I certainly don't mean the painter.
If you haven't been doing something you need to do, there comes a time when you just have to GET OFF YOUR ASS and do the damned thing. G.O.Y.A
You probably want to do the thing you're supposed to do, but keep telling yourself:
If any of the situations outlined below sound familiar, it might be time to G.O.Y.A
Procrastination has a way of invading one’s life, and damaging your personal ecosystem, much as Zebra mussels or Asian carp invade our local waterways and damage the established ecosystem.
Don’t let procrastination, dawdling or foot-dragging take over.
Just get started.
MUSIC TO G.O.Y.A
Procrastinators, if not now, when?
Procrastination is the practice of carrying out less urgent tasks in preference to more urgent ones, or doing more pleasurable things in place of less pleasurable ones, and thus putting off impending tasks to a later time, sometimes to the "last minute" before the deadline.
The secret of getting ahead is getting started. Mark Twain
There’s no single type of procrastinator and no single explanation for why procrastinators do their thing, or, rather, don’t do the things they should be doing.
What I see in my coaching practice are three types of procrastinators:
Regardless of type, procrastinators usually feel bad, stressed and guilty about their habit of not getting things done in a timely manner or not getting things done at all.
If I could stand the guilt or stress I probably would be a procrastinator. But, I don’t do well when I’m stressed, falling behind, missing deadlines, or late. I hate being late with library books! For me, the benefits of doing things on time far outweighs the high costs of procrastination.
Yet who doesn’t have difficulties choosing between more pleasurable tasks that give you a quick fix and the tougher less pleasurable tasks that require discipline, commitment and getting your hands dirty or at least sweaty?
What do you find if you do a Google search on procrastination or consult procrastinators?
Are you are one of those people who gets down on yourself about not getting stuff done? Are you easily distracted? Impulsive? Or prone to avoiding stressful tasks in favour of more pleasurable pursuits?
If you are saying “yes” then here are some ideas that will help you kick the procrastination habit. Or at least minimize the negative impact of putting off tasks till later.
The first three ideas are foundations for the others. As with any change, it’s best to start with small steps.
Often I feel that projects overwhelm us when we look at how many hours are involved until completion. But just getting started is usually not that difficult.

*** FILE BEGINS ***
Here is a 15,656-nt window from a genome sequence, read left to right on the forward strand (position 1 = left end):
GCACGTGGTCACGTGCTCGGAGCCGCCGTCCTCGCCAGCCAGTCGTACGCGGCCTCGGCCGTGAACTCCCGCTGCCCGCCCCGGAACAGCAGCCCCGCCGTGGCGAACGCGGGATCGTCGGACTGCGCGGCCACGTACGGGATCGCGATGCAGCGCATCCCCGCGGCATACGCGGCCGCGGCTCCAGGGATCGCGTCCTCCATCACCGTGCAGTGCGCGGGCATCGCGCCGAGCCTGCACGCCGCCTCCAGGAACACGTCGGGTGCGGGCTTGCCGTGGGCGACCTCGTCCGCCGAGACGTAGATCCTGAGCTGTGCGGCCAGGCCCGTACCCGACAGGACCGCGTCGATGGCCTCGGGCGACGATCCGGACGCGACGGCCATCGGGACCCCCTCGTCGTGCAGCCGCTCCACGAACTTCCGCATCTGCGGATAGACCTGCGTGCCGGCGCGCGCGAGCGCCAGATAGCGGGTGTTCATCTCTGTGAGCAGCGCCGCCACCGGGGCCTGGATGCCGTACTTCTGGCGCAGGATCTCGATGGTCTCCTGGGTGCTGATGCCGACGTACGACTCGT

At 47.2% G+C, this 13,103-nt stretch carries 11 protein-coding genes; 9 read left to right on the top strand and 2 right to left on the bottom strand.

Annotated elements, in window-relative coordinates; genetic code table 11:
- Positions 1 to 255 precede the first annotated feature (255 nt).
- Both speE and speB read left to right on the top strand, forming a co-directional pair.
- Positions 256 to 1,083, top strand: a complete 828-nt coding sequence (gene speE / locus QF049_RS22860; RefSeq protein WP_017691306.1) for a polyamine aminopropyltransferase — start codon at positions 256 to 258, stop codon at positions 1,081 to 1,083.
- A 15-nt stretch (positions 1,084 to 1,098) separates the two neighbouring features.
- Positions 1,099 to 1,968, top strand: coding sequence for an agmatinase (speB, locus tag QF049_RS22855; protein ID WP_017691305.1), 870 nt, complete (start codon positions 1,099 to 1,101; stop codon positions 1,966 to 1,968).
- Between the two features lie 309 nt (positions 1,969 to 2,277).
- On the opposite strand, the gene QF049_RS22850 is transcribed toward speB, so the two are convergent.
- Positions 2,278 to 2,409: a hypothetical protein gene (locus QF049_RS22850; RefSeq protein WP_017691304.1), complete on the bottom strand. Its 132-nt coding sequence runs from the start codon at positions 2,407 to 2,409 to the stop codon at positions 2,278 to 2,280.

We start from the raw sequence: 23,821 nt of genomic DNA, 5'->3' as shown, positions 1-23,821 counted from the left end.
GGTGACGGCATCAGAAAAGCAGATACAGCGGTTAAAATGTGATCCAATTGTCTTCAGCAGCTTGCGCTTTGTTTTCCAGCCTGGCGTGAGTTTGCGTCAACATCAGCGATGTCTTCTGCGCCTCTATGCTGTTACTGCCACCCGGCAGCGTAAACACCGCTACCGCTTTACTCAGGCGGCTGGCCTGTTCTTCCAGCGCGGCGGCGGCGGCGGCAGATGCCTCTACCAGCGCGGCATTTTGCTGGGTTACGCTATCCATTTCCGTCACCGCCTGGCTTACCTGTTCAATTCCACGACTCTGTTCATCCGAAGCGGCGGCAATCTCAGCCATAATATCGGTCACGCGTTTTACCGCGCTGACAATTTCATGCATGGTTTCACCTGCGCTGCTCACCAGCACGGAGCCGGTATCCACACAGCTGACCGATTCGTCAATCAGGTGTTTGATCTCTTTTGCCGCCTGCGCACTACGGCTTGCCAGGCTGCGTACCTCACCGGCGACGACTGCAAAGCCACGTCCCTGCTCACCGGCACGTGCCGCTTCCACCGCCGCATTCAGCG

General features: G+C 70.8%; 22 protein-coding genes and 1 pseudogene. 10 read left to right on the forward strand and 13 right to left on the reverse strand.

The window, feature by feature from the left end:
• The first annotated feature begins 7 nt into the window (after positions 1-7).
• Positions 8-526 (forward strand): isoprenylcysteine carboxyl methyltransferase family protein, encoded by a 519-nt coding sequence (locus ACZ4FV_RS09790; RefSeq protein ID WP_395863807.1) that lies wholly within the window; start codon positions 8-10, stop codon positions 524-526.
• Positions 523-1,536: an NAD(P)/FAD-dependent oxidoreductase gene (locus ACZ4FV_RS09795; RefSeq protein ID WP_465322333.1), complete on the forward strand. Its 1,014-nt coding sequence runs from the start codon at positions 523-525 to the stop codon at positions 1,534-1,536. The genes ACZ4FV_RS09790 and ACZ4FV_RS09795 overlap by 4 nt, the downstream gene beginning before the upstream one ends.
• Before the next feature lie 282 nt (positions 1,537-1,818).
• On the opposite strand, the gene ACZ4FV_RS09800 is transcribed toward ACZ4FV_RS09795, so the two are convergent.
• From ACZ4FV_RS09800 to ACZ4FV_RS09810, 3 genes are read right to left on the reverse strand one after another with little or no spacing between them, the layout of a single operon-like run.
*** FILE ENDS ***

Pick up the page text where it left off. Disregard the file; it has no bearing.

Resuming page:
When I was 12 or 13 years old, my mother would lean large reproductions of famous paintings (e.g. Monet, Picasso, Van Gogh) against the sofa and invite me into the living room to discuss the art.
She would prompt me with a few questions such as:
Then she would ask me to look at the painting from a distance, and then close-up:
She would offer her perspective on each painting, adding background stories about the artist and the painting. These facilitated discussions helped her prepare teaching notes for her work with underprivileged children -- teaching art and art appreciation. Mostly, I was co-operative. I knew it was for a good cause. She was not trying to torture me with arty conversations.
When I saw this painting at the National Art Gallery of Denmark, I was struck not by the beauty of the painting but by the many stories I saw within it, stories that were speaking directly to me:
All of us can look at scenes from our lives as if they were paintings and ask ourselves:
And then we can walk around the scene again, and look at it from different angles and distances and perspectives.
I took this picture while visiting the National Gallery of Denmark in Copenhagen. At first my eye was drawn to the vibrant colors. But the greatest impact came from the artist's choice to juxtapose a strong and healthy looking woman against an immense mountain. He framed them as equals.
She is as monumental as the mountain.
We all have moments when we feel physically and emotionally strong.
One might walk a bit taller, or have a bit more swagger. Or, maybe just be smiling on the inside and radiating positive energy. Perhaps feeling downright superior.
Of course, these moments are fleeting.
But, knowing this feeling of strength is within our reach, we can aim to more regularly achieve such a state of mind and body.
A surge of confidence can arise from within or can arise from without - when we feel the approval of others. While both are needed, the former has more staying power, make that standing tall power.
You stand tall when you:
What do you rely on to feel good about yourself? To summon your inner strengths and stand tall?
If you need support in getting up from under your own weight - so you can stand tall - call me.
Ain't no mountain high enough,
My family, relationships, movement, nature, flexibility of mind, exploration of alternative perspectives & openness are central to my life.